Word of the Day: Geothermal Features

Want to know the quickest way to sound smart and like a total Yellowstone local? Use the term geothermal in a sentence when referring to natural occurrences such as Old Faithful, hot springs, or other various unearthly things such as mud pots and other geysers.  Little fact, because we are full of knowledge about these smelly, weird, and slightly creepy features, Yellowstone has over 10,000 thermal features! These pictures are from the Mammoth Hot Springs which are located at the north end of the park. 

The National park service states, “Geyserland, fairyland, wonderland–through the years, all have been used to describe the natural wonder and magic of this unique park that contains more geothermal features than any other place on earth.” Fairyland? Wonderland? Not sure those are accurate descriptions of these guys, as I spent the day with my nose covered and laughing because I couldn’t believe how BAD it smelled. I continued to tell Ryan this is one big fart being released by the Earth. Everywhere you look, Earth farts were occurring – and more than one at time, so you can imagine something as big as the Earth releasing this “excess air” and how bad it would smell. Sulfur mixed with rottenness equals smel-ly! 

We weren’t sure what to think of these things. They were cool, but, not that pretty, yet we kept taking pictures of them. They were mysterious and intriguing because it’s as if we were seeing the crust of the Earth. I guess we were just fascinated by them as neither of had every seen anything like it before. This was copied from the National Park Services website regarding the Mammoth Hot Springs:

“Water rises through the limestone, carrying high amounts of dissolved calcium carbonate. At the surface, carbon dioxide is released and calcium carbonate is deposited, forming travertine, the chalky white rock of the terraces. Due to the rapid rate of deposition, these features constantly and quickly change.”

The park makes these cool boardwalks so that the millions of visitors every year do not disrupt the natural occurring events, such as the hot springs. 

So there you have it – the weird, creepy, kind of pretty in a un-earthly way Mammoth Hot Springs geothermal feature!

{I’m sure after my description you are all dying to go now – sorry if these are one of your favorite Yellowstone features they just weren’t for us!}

Costa Rica | Vol. 1 | Arenal


We arrived at San Jose Airport on Friday and picked up our rental car from Dollar and headed towards Arenal.  We missed our first two exits even though we had GPS and three co-drivers.  One reason why it took three hours to to only go ~100kms.  We drove through a lot of countrysides and a few cities including San Ramon which had a pretty impressive church. Once we gained some elevation the roads became more and more twisty, we went from sun to clouds.  I was shocked by the size of the trucks that drove these narrow roads including the one way bridges.  On the road towards La Fortuna  we saw a bunch of waterfalls and fast moving rivers.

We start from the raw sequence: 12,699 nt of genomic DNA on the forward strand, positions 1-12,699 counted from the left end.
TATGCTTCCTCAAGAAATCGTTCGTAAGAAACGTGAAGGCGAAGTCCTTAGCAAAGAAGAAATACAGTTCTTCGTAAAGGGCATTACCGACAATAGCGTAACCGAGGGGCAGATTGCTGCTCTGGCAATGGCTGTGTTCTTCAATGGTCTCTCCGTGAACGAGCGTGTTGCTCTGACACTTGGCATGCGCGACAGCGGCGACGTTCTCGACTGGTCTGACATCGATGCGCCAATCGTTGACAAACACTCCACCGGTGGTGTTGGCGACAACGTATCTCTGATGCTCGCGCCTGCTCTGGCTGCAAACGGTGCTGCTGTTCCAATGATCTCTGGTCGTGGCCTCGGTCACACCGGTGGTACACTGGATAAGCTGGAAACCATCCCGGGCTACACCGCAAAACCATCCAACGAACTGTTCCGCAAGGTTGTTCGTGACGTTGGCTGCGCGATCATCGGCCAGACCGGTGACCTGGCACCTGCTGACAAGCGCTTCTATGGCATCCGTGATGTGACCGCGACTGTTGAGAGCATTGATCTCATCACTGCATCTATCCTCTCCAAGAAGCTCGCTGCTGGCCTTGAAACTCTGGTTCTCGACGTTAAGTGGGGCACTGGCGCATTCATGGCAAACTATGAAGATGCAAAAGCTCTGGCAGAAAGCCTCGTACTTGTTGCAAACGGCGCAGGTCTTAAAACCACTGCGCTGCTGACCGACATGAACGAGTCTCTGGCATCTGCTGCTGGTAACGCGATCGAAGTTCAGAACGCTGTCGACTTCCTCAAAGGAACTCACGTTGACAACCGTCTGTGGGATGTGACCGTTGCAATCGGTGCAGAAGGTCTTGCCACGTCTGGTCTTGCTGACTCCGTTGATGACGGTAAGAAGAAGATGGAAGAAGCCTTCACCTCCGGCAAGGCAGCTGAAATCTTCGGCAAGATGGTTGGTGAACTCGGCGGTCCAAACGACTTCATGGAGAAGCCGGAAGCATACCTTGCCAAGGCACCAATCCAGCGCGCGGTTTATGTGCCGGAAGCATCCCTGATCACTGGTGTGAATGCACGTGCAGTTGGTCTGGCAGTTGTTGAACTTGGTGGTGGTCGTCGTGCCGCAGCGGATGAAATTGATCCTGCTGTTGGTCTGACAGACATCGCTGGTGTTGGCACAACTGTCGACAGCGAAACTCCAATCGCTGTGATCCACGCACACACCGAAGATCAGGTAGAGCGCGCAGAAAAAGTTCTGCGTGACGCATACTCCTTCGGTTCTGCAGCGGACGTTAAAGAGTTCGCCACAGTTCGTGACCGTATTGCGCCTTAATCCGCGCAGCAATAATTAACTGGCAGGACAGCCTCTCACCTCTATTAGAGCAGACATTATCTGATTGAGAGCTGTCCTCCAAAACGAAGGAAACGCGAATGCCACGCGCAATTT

We grabbed lunch in La Fortuna at Las Brisitas and were pumped to try the local cuisine.  The ‘mexican’ food here was good, nothing out of the ordinary other than nacho cheese was substituted.  The highlight of lunch was finally reaching our destination and of course a cold Imperial beer.

We paid for lunch and headed about fifteen minutes up the road to our hotel where we’d spend the next couple of nights.  At Tabacon resort we were greeted with a glass of delicious fruit juice and were pumped to see our room had a great view of the volcano. This place was NICE!  Alex and AC came over for a cocktail and we caught a shuttle across the road to the hot springs.

My expectations for the hot springs were not too high, I was expecting jacuzzi size pools and lots of crowds with a sulfur stench.  Well I was wrong, Tabacon has hot springs of a whole other kind. It is an adult paradise.  Rivers of jacuzzi water flow through the jungle and land in lava sand bottomed pools where steam rises into the romantic light. Above the steam and exotic trees we enjoyed a star filled sky.  Sitting in the jungle, while hot water rushed around me with a cold beer was a new experience.  It was only night one, we were HAPPY campers!

The next morning was early and we headed up the hill towards our next adventure, zip-lining with SkyTrek tours.  A couple of kilometers past Tabacon, we left the paved road and headed into the tropical forest.  The plan worked out and we were the first up and got to do the tour with only us four.  This afforded us time to take in each view and mess around with our video cameras, Gustavo and Andres (our tour guides) had lots to share about the wildlife and the parasitic jungle where vines, trees and all other plants fight for sunlight.

Finally, it was time to zip!

We all howled with excitement on each line and for good reason, some of them were hundreds of feet above the jungle over half a mile long and you travel over 50mph!  Such a blast!

To refuel for the hot springs, we had dinner at Que Rico in La Fortuna and shared great pizza and a couple of beers.  Then it was on the main course, another night in the hot springs!  To top it off, we ran into Brent and Suzi and relaxed till they finally kicked us out.  Hours melt away in the hot springs at Tabacon.

We weren’t ready to leave, but next up was Manual Antonio.  Please stay tuned.